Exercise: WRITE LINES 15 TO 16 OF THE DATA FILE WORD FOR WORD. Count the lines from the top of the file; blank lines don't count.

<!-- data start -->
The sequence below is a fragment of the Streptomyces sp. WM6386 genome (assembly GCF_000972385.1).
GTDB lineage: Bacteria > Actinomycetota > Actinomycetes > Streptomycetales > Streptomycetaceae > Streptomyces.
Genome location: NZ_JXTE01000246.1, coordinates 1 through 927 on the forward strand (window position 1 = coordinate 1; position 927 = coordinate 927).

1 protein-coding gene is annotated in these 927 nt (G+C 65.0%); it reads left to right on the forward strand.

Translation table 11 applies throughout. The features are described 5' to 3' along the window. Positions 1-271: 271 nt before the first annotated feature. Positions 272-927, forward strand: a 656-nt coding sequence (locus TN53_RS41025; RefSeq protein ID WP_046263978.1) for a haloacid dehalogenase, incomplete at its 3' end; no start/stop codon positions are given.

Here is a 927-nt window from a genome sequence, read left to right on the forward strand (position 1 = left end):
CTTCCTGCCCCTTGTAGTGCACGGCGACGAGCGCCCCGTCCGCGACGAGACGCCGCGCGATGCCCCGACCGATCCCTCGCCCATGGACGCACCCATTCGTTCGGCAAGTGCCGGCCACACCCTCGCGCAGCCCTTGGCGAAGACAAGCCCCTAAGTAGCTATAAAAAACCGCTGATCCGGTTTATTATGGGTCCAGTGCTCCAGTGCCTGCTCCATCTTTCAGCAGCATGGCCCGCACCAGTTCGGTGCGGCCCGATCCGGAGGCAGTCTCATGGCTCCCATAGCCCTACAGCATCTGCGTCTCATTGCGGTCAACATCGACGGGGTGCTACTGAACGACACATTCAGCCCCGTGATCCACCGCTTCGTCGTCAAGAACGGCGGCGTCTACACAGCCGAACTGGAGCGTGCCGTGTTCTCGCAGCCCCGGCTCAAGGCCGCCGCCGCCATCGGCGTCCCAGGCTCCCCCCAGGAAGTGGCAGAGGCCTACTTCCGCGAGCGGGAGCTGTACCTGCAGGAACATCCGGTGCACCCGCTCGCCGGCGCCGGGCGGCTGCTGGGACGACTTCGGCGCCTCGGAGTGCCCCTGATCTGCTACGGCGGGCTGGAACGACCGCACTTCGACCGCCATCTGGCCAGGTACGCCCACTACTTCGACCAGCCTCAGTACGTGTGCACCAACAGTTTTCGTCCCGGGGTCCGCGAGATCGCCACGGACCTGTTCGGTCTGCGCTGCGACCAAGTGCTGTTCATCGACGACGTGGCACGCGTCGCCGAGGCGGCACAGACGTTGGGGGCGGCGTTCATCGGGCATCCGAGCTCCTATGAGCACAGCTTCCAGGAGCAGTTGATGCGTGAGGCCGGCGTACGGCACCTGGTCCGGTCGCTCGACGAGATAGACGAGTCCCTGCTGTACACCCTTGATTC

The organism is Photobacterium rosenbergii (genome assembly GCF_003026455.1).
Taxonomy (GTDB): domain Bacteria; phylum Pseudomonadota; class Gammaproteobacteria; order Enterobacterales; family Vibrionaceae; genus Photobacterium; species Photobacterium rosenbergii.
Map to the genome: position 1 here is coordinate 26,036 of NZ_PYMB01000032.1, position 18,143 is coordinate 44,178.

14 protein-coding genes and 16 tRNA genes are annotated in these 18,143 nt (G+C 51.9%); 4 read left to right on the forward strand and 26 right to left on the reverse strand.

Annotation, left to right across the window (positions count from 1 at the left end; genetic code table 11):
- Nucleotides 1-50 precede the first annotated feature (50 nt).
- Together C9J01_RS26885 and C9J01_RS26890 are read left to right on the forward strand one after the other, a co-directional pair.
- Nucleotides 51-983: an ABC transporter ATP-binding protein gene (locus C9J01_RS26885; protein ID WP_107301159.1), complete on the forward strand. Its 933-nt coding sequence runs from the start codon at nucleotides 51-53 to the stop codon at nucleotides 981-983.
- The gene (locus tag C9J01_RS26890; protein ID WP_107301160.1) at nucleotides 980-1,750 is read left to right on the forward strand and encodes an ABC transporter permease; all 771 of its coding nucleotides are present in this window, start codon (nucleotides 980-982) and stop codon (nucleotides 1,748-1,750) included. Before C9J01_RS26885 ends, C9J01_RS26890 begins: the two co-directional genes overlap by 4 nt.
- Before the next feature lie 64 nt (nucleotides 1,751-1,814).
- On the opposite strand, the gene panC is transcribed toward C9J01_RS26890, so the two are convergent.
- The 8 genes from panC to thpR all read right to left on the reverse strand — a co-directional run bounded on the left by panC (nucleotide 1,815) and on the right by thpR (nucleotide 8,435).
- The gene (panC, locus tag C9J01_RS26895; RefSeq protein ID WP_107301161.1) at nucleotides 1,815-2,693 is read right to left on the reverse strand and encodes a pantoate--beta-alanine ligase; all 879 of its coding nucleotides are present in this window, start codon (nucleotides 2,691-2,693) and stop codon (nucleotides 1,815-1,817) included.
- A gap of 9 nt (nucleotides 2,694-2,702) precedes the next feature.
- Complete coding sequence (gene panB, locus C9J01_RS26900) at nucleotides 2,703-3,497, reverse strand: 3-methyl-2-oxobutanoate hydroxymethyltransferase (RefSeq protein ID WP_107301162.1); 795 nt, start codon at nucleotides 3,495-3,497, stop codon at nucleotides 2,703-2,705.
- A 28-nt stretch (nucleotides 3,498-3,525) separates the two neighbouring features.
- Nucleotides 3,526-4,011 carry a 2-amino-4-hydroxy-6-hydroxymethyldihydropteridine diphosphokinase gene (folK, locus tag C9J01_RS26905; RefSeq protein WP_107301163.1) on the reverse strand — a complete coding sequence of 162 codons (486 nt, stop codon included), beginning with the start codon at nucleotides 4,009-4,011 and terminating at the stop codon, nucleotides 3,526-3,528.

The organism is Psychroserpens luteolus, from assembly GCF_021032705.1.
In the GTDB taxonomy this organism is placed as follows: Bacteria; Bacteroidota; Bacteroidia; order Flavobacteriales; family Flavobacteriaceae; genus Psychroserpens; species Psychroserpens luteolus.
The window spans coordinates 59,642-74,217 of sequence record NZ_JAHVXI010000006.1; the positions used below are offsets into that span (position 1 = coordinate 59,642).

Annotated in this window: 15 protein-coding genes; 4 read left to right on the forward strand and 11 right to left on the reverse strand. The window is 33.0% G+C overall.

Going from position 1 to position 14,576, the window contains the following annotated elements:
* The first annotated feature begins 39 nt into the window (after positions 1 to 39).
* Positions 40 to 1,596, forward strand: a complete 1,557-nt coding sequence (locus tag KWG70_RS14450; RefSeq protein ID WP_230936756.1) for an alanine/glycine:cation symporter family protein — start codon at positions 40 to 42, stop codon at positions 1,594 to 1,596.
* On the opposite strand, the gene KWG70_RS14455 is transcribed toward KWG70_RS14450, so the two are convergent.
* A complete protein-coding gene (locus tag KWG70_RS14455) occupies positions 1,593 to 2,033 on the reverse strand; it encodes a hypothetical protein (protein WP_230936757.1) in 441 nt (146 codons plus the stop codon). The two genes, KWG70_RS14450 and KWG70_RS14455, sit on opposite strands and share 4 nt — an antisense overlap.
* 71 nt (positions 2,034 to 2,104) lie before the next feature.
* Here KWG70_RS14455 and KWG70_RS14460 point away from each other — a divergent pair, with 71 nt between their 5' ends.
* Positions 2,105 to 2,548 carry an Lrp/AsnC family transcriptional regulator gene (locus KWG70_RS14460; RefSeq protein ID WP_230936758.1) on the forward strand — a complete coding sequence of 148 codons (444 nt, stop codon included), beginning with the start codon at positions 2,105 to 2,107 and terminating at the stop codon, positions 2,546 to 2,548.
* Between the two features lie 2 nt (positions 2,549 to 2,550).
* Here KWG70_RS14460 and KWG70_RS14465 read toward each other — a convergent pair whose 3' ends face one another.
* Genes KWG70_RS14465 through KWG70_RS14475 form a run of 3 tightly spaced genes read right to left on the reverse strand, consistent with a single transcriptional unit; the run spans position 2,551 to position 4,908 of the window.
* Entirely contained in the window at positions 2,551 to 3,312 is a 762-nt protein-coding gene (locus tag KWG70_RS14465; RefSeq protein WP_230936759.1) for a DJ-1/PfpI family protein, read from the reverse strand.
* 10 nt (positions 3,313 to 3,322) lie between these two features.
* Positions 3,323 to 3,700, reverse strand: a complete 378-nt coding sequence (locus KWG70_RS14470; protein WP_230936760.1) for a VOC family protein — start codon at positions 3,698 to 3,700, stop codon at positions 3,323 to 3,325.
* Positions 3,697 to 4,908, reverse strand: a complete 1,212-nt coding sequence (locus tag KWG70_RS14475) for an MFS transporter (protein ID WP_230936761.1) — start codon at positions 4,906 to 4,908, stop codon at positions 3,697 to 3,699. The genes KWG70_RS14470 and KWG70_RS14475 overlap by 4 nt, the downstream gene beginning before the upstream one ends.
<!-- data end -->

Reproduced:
- Nucleotides 51-983: an ABC transporter ATP-binding protein gene (locus C9J01_RS26885; protein ID WP_107301159.1), complete on the forward strand. Its 933-nt coding sequence runs from the start codon at nucleotides 51-53 to the stop codon at nucleotides 981-983.
- The gene (locus tag C9J01_RS26890; protein ID WP_107301160.1) at nucleotides 980-1,750 is read left to right on the forward strand and encodes an ABC transporter permease; all 771 of its coding nucleotides are present in this window, start codon (nucleotides 980-982) and stop codon (nucleotides 1,748-1,750) included. Before C9J01_RS26885 ends, C9J01_RS26890 begins: the two co-directional genes overlap by 4 nt.